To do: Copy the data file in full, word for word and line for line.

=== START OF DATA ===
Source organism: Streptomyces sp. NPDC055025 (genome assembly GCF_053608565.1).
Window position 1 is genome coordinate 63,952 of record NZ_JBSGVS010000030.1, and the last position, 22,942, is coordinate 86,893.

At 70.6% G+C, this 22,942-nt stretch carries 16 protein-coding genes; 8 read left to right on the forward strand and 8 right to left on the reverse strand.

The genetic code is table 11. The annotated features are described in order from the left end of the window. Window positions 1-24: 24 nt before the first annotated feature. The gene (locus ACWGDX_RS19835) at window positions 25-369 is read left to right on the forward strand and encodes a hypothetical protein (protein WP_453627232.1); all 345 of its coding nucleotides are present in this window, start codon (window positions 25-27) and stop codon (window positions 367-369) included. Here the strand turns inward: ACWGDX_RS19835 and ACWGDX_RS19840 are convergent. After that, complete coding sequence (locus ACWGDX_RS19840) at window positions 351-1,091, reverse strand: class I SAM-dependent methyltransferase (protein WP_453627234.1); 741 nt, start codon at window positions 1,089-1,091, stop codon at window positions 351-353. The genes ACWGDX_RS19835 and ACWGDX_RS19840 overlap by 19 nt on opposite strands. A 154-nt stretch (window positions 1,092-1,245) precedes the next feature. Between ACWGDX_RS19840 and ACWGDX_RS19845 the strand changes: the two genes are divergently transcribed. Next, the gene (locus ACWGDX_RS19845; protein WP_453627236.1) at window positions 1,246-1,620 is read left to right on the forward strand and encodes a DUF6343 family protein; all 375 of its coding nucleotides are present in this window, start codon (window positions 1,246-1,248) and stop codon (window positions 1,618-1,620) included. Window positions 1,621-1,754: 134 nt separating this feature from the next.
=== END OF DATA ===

Source organism: Streptomyces sp. NPDC055025 (genome assembly GCF_053608565.1).
Window position 1 is genome coordinate 63,952 of record NZ_JBSGVS010000030.1, and the last position, 22,942, is coordinate 86,893.

At 70.6% G+C, this 22,942-nt stretch carries 16 protein-coding genes; 8 read left to right on the forward strand and 8 right to left on the reverse strand.

The genetic code is table 11. The annotated features are described in order from the left end of the window. Window positions 1-24: 24 nt before the first annotated feature. The gene (locus ACWGDX_RS19835) at window positions 25-369 is read left to right on the forward strand and encodes a hypothetical protein (protein WP_453627232.1); all 345 of its coding nucleotides are present in this window, start codon (window positions 25-27) and stop codon (window positions 367-369) included. Here the strand turns inward: ACWGDX_RS19835 and ACWGDX_RS19840 are convergent. After that, complete coding sequence (locus ACWGDX_RS19840) at window positions 351-1,091, reverse strand: class I SAM-dependent methyltransferase (protein WP_453627234.1); 741 nt, start codon at window positions 1,089-1,091, stop codon at window positions 351-353. The genes ACWGDX_RS19835 and ACWGDX_RS19840 overlap by 19 nt on opposite strands. A 154-nt stretch (window positions 1,092-1,245) precedes the next feature. Between ACWGDX_RS19840 and ACWGDX_RS19845 the strand changes: the two genes are divergently transcribed. Next, the gene (locus ACWGDX_RS19845; protein WP_453627236.1) at window positions 1,246-1,620 is read left to right on the forward strand and encodes a DUF6343 family protein; all 375 of its coding nucleotides are present in this window, start codon (window positions 1,246-1,248) and stop codon (window positions 1,618-1,620) included. Window positions 1,621-1,754: 134 nt separating this feature from the next.